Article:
Liu, chairman of the City Council Transportation Committee, held a public hearing last week to look into a series of subway disruptions last month.Liu said afterward that the Metropolitan Transportation Authority was "in a state of denial" on the question of whether the disruptions might be due to lessening maintenance."We are investigating today's subway disruption on the V, F. R lines in queens, caused by a broken rail on the V line in Woodhaven," Liu said in a statement issued jointly with City Council Speaker Gifford Miller (D-Manhattan).Subway service on Queens Boulevard was interrupted for about two hours Tuesday after a broken rail was discovered near the Woodhaven Boulevard station in the early morning rush hour. The V, E and F lines were affected."Despite denials by the TA at our last Transportation Committee hearing, there is clearly a connection between the repeated failure of critical components in our subways in recent weeks and declining investment in mass transit systems over the past decade," Liu said."We are concerned that this incident might be the latest example of deferred maintenance and security of critical components by the MTA," Liu said. "Fortunately, the broken rail was found in the nick of time. Needless to say, broken rails can result in far more devastating damage."Last week Liu and other committee members questioned New York City Transit Authority President Lawrence at a public hearing."Are these disruptions a random occurrence or are they symptomatic of a systemic decline in subway maintenance?" Liu asked Reuter, who testified at City Hall against a backdrop of charts and graphs to support his viewpoint.Reuter steadfastly refused to acknowledge any connection between the subway problems and decreasing state transit money."By all measures, today we provide more service to more customers, more reliably and more safely than at any other time in our hundred-year history," Reuter said.The committee sought reasons for the shutdown of the Lexington Avenue line on March 16, the No. 7 on March 17 and the 2, 3, 4 and 5 trains on March 22 as well as the March 23 two-hour delay of the 7th Avenue line between Times Square and Chambers Street."The MTA keeps using the 1970s as a standard for evaluating the status of today's subway system," Liu said. "No one wants to return to the conditions of the 1970s, so is that really the appropriate standard for determining if our subways are in a state of good repair?Councilman Oliver Koppell (D-Bronx) told Reuter that "when the MTA tells us today they have plenty of money for maintenance, I see their numbers with a jaundiced eye because this is the same rhetoric transit officials were giving us in the 1970s when the subway was declining. Before you assure us everything is okay, I want proof because we've heard it all before."Reach contributing writer Philip Newman by e-mail at email@example.com or by phone at 718-229-0300, Ext. 136.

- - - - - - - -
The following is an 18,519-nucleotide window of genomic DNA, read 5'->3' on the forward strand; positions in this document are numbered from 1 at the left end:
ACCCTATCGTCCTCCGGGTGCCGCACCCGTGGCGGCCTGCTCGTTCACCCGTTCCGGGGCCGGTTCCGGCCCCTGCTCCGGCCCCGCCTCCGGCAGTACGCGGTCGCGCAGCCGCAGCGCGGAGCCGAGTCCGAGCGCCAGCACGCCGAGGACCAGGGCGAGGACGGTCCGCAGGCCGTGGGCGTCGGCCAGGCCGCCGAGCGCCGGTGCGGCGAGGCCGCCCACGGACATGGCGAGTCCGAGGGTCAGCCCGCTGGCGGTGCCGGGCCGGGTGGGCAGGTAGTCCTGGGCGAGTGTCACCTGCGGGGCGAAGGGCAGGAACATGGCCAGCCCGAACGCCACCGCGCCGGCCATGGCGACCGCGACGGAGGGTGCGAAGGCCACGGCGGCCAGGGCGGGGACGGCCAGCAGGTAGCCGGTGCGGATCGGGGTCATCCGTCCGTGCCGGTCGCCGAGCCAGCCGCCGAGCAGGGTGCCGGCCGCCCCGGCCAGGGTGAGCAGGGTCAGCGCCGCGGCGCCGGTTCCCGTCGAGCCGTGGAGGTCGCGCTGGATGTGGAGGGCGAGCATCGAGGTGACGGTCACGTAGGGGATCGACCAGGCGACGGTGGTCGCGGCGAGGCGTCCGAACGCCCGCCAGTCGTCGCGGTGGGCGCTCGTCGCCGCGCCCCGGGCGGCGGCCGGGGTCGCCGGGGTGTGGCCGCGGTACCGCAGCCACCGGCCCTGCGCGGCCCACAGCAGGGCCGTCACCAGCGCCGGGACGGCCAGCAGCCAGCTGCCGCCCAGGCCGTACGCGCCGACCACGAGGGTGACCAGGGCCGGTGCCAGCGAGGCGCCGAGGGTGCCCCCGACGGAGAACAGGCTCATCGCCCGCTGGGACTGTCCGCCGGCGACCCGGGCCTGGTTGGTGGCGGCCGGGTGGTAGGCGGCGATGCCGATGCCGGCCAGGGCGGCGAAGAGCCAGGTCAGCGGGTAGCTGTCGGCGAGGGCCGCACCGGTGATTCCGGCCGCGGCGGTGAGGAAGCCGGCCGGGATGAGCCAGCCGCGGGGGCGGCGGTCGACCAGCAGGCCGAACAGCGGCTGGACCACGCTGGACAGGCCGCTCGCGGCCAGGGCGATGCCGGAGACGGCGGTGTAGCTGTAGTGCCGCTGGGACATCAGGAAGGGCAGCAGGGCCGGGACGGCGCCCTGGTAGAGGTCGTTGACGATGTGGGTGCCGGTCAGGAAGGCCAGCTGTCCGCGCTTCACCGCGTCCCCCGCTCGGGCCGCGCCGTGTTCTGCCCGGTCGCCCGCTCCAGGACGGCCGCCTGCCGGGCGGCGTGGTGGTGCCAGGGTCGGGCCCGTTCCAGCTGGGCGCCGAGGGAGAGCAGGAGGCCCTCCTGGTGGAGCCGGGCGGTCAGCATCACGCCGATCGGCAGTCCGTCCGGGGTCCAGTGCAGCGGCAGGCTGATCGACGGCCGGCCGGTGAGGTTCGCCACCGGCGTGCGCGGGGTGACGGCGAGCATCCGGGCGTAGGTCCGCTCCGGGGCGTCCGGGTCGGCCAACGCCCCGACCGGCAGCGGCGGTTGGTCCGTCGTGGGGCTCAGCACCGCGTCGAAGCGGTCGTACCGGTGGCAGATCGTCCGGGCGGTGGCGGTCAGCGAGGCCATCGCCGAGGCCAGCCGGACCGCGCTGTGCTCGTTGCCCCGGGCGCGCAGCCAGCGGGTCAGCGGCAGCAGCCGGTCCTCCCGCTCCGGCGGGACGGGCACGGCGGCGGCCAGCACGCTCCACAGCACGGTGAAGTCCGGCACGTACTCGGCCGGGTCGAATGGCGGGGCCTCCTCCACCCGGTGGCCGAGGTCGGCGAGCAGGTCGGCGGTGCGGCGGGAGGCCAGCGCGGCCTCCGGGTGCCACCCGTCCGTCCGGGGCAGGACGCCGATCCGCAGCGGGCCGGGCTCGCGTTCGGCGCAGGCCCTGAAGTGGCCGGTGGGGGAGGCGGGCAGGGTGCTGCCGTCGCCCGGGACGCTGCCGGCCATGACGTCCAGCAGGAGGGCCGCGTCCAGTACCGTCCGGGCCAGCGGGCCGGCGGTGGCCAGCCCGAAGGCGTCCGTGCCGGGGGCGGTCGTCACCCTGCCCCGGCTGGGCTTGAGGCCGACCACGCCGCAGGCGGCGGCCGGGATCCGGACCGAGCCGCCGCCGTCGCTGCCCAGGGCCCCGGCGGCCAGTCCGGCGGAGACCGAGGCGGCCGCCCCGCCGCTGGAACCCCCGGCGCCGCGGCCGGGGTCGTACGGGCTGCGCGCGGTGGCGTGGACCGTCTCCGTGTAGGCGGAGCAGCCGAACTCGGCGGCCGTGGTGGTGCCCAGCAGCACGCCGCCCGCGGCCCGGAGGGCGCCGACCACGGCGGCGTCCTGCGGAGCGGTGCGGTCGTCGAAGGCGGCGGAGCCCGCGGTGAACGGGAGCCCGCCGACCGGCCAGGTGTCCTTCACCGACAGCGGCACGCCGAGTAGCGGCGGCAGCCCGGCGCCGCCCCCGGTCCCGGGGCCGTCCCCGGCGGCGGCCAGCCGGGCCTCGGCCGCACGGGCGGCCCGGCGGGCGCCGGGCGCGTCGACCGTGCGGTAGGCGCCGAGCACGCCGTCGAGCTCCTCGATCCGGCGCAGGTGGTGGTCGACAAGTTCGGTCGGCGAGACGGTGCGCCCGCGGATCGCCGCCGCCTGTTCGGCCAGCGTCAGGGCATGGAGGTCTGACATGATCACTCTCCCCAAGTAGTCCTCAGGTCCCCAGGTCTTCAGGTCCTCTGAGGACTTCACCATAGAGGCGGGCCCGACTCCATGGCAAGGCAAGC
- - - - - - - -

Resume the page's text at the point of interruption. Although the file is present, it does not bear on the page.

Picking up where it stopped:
©2005 Community News Group
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